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Translators on… brings together a collection of industry professionals, each sharing their experience and advice on certain topics of their career, offering a wider, more authoritative range of opinions than a single source. Want to know more about the series? Watch the launch video.


One of the things I love most about the translation industry is that the professionals it comprises have such a diverse range of backgrounds.

If you want to become a doctor or lawyer, you study medicine or law and then do a work placement. All very predictable stuff. Yet with a number of different albeit equally valid routes into translation, it’s pretty hard to bet what another colleague’s academic or professional background is. That diversity makes us something rather special, don’t you think?

Although not impossible, it is trickier to launch a translation career straight out of uni rather than building up some industry experience first. But it can be done, so let’s first hear from contributors who set up as a freelance translator pretty much straight away and see how they did it.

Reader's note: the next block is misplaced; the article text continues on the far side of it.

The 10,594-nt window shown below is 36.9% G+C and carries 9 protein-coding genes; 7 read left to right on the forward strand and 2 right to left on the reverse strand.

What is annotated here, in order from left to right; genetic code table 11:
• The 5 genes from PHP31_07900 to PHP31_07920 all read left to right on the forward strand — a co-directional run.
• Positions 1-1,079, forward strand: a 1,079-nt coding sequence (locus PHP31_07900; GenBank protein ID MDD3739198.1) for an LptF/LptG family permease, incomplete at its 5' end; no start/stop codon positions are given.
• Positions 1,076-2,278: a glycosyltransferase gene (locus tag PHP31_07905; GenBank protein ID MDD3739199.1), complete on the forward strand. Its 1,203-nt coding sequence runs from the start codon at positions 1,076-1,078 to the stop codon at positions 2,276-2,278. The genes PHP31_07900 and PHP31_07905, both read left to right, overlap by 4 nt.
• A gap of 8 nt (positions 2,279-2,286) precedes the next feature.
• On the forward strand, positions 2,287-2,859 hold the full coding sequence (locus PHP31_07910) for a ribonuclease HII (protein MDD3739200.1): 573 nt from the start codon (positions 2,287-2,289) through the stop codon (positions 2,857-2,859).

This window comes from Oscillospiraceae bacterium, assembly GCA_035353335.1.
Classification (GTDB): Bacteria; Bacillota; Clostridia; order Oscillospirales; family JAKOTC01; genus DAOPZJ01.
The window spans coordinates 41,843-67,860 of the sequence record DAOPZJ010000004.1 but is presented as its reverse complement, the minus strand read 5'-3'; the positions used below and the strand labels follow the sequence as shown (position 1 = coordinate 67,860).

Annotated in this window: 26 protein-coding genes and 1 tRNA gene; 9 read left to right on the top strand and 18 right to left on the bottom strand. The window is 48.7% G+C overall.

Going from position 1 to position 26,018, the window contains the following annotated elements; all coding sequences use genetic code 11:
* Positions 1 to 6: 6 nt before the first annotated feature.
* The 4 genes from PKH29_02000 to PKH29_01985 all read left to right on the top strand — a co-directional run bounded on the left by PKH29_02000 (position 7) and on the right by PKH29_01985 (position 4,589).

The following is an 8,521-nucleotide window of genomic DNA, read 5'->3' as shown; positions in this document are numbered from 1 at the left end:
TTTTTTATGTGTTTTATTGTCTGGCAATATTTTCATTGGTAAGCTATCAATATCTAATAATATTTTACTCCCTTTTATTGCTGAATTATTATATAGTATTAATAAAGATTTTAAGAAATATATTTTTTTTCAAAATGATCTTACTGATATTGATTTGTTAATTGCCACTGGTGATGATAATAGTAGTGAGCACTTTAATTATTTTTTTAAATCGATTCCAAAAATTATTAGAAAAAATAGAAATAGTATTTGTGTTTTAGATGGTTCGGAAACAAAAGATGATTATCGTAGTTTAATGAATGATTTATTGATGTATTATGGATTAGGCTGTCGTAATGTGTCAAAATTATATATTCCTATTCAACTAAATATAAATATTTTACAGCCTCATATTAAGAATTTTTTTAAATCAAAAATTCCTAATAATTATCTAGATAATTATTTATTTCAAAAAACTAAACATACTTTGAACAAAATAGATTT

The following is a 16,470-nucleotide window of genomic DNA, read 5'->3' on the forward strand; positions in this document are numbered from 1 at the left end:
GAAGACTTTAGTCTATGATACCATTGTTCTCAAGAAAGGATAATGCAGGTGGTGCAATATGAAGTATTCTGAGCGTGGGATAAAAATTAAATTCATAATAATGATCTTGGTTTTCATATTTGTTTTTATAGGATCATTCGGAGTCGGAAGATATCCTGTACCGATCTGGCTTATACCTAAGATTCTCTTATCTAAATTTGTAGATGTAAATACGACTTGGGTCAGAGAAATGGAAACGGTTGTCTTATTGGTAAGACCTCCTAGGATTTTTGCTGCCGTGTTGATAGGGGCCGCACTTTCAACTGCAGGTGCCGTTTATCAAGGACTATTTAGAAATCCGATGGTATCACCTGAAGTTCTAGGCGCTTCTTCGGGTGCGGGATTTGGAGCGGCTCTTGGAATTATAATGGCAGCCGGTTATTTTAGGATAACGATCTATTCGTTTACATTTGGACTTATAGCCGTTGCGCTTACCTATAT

1-1Setting up as a freelancer immediately after graduating requires a lot of groundwork to be done while still studying, as these translators did. Working as an in-house translator, on the other hand, can form a strong foundation for a later career in freelance translation. In my own experience, the guidance and tutorship of more experienced translators was an invaluable opportunity to get my career off to a solid start, whereas working for a translation company quickly teaches you about the practicalities of the industry, not to mention a touch of empathy for project managers.

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We also have a few teachers amongst us. After all, if you study languages, you can only ever be either a translator or a language teacher, right? But seriously, teaching a language – whether it’s your source or target – encourages you to analyse its grammar, vocabulary, styles and registers, an incredibly useful skill for a career in translation.

1-3And having had another writing-based career certainly won’t do you any harm.

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And then we have translators who have joined us from a different industry, whom I’ve always believed to be in a very privileged position. Having built up expertise in a certain field, they can then bring that knowledge with them to translation as a specialism, or at the very least some life experience.

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So there is clearly no single way to do it.  There is no single qualification that will make you a good translator. What matters is having the linguistic fluency, the very broadly-defined translation skills, the specialist knowledge and industry experience, however you acquire them, plus the dedication and determination to run your own business, and an understanding of what clients are looking for and how you can provide it.


In the next Translators on… we’ll be looking at how exactly our contributors made the transition from studying or working in another field to full-time freelancing.